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In the latest twist in the dispute between Hollywood writers and agents, the Writers Guild of America (WGA) has filed claims against William Morris Endeavor (WME), Creative Artists Agency (CAA) and United Talent Agency (UTA) charging that packaging fees violate federal antitrust laws and the Racketeer Influenced and Corrupt Organizations (RICO) Act. 

At the same time, the WGA has withdrawn the California state court lawsuit it filed in April against WME, CAA, UTA and ICM Partners. The state court claims will now be consolidated and decided as part of the federal court action, filed in the US District Court. 

The new filings also, said the WGA, “respond to and deny as baseless” the antitrust claims WME, CAA and UTA filed against the Guild since the Guild’s original state court action. 

A Guild spokesman said the new action does not include ICM because that agency did not file against the WGA. But, he added, “we are considering our options with respect to bringing claims against ICM and other agencies in federal court.” 

The WGA’s new suit charges that the agencies’ packaging fee model “violates the agencies’ fiduciary duty to their clients and constitutes a system of illegal kickbacks and price-fixing under federal law.” It also charges that the agencies’ “collusive agreement not to negotiate individually with the Guilds” and “collusive agreement to blacklist writers or other individuals or entities who object to packaging fees or agree to the Guild’s Code of Conduct” violate federal antitrust laws.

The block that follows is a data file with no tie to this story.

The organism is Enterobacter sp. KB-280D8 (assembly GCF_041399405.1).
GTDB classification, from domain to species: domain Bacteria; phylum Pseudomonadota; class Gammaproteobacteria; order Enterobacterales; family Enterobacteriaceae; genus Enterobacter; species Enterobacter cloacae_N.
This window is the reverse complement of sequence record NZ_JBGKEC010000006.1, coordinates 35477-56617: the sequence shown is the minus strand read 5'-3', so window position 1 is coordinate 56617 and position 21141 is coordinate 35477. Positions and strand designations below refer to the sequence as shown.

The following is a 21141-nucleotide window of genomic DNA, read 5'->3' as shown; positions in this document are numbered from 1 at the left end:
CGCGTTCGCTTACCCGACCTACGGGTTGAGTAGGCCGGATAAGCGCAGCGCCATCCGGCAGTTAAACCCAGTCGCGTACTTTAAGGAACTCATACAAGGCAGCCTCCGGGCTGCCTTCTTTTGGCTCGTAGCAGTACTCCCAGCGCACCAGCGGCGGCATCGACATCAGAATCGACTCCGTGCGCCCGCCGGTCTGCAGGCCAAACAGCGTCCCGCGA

In addition to a declaration that packaging fees are unlawful, the suit asks the court to order agencies to provide an accounting of all packaging fee deals involving Guild members and “disgorge all profits generated from unlawful and unfair packaging fees.” 

In a statement, WGA West president David Goodman said: “Over the years the major agencies have repeatedly broken federal antitrust law by conspiring to fix the price of packaging fees. Their current campaign to preserve the packaging fee model by strong-arming smaller agencies also violates the law. We are simply asking the court to stop these agencies from illegally enriching themselves at the expense of writers.”

In its own statement responding to the WGA move, UTA said: ”The WGA’s dismissal of its own State court lawsuit today represents a complete retreat by Guild leadership, who were fully aware they faced certain defeat in the courts in a few weeks. The lawsuit represented the WGA’s ill-considered and poorly executed campaign that continues to harm writers, who labour on unnecessarily without effective representation. The new claims are equally ill-considered, vitriolic and baseless. UTA is confident that they will ultimately be dismissed as well.”